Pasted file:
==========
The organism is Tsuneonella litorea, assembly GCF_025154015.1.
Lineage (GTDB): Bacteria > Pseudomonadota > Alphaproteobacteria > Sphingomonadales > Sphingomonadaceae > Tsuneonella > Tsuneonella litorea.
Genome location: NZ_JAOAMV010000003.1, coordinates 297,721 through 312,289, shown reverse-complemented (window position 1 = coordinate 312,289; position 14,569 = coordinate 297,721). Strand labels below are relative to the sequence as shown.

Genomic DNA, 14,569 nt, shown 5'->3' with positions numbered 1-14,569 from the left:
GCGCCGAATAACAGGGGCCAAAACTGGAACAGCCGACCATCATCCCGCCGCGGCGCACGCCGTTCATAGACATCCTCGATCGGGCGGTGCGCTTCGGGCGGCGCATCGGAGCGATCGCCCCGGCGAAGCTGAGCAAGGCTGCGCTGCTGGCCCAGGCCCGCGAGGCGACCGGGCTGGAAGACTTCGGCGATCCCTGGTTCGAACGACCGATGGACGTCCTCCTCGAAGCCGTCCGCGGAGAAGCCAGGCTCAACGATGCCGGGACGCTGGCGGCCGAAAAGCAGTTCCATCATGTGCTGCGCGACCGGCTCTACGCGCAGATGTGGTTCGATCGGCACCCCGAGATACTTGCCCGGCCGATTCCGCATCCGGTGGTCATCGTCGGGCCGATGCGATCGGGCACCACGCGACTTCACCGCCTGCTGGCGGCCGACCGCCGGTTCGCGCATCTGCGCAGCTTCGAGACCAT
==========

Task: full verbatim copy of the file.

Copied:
The organism is Tsuneonella litorea, assembly GCF_025154015.1.
Lineage (GTDB): Bacteria > Pseudomonadota > Alphaproteobacteria > Sphingomonadales > Sphingomonadaceae > Tsuneonella > Tsuneonella litorea.
Genome location: NZ_JAOAMV010000003.1, coordinates 297,721 through 312,289, shown reverse-complemented (window position 1 = coordinate 312,289; position 14,569 = coordinate 297,721). Strand labels below are relative to the sequence as shown.

Genomic DNA, 14,569 nt, shown 5'->3' with positions numbered 1-14,569 from the left:
GCGCCGAATAACAGGGGCCAAAACTGGAACAGCCGACCATCATCCCGCCGCGGCGCACGCCGTTCATAGACATCCTCGATCGGGCGGTGCGCTTCGGGCGGCGCATCGGAGCGATCGCCCCGGCGAAGCTGAGCAAGGCTGCGCTGCTGGCCCAGGCCCGCGAGGCGACCGGGCTGGAAGACTTCGGCGATCCCTGGTTCGAACGACCGATGGACGTCCTCCTCGAAGCCGTCCGCGGAGAAGCCAGGCTCAACGATGCCGGGACGCTGGCGGCCGAAAAGCAGTTCCATCATGTGCTGCGCGACCGGCTCTACGCGCAGATGTGGTTCGATCGGCACCCCGAGATACTTGCCCGGCCGATTCCGCATCCGGTGGTCATCGTCGGGCCGATGCGATCGGGCACCACGCGACTTCACCGCCTGCTGGCGGCCGACCGCCGGTTCGCGCATCTGCGCAGCTTCGAGACCAT